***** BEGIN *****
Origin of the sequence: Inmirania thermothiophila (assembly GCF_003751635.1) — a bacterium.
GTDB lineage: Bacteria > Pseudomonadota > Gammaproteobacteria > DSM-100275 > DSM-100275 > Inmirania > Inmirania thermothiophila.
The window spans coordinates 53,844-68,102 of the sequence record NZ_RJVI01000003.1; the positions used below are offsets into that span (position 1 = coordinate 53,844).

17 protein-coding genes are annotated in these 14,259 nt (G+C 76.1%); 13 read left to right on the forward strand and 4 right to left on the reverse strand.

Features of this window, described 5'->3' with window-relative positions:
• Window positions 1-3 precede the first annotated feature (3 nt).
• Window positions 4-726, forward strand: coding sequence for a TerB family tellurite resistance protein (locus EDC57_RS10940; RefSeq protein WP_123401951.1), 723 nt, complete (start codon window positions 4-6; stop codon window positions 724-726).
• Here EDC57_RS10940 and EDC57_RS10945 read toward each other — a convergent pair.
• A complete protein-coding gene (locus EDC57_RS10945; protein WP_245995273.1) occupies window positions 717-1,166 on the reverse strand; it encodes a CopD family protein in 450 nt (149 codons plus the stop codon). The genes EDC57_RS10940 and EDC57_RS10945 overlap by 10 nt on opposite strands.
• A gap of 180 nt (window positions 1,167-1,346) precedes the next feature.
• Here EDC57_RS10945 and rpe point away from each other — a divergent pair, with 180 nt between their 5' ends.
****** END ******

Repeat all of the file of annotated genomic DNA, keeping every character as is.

Origin of the sequence: Inmirania thermothiophila (assembly GCF_003751635.1) — a bacterium.
GTDB lineage: Bacteria > Pseudomonadota > Gammaproteobacteria > DSM-100275 > DSM-100275 > Inmirania > Inmirania thermothiophila.
The window spans coordinates 53,844-68,102 of the sequence record NZ_RJVI01000003.1; the positions used below are offsets into that span (position 1 = coordinate 53,844).

17 protein-coding genes are annotated in these 14,259 nt (G+C 76.1%); 13 read left to right on the forward strand and 4 right to left on the reverse strand.

Features of this window, described 5'->3' with window-relative positions:
• Window positions 1-3 precede the first annotated feature (3 nt).
• Window positions 4-726, forward strand: coding sequence for a TerB family tellurite resistance protein (locus EDC57_RS10940; RefSeq protein WP_123401951.1), 723 nt, complete (start codon window positions 4-6; stop codon window positions 724-726).
• Here EDC57_RS10940 and EDC57_RS10945 read toward each other — a convergent pair.
• A complete protein-coding gene (locus EDC57_RS10945; protein WP_245995273.1) occupies window positions 717-1,166 on the reverse strand; it encodes a CopD family protein in 450 nt (149 codons plus the stop codon). The genes EDC57_RS10940 and EDC57_RS10945 overlap by 10 nt on opposite strands.
• A gap of 180 nt (window positions 1,167-1,346) precedes the next feature.
• Here EDC57_RS10945 and rpe point away from each other — a divergent pair, with 180 nt between their 5' ends.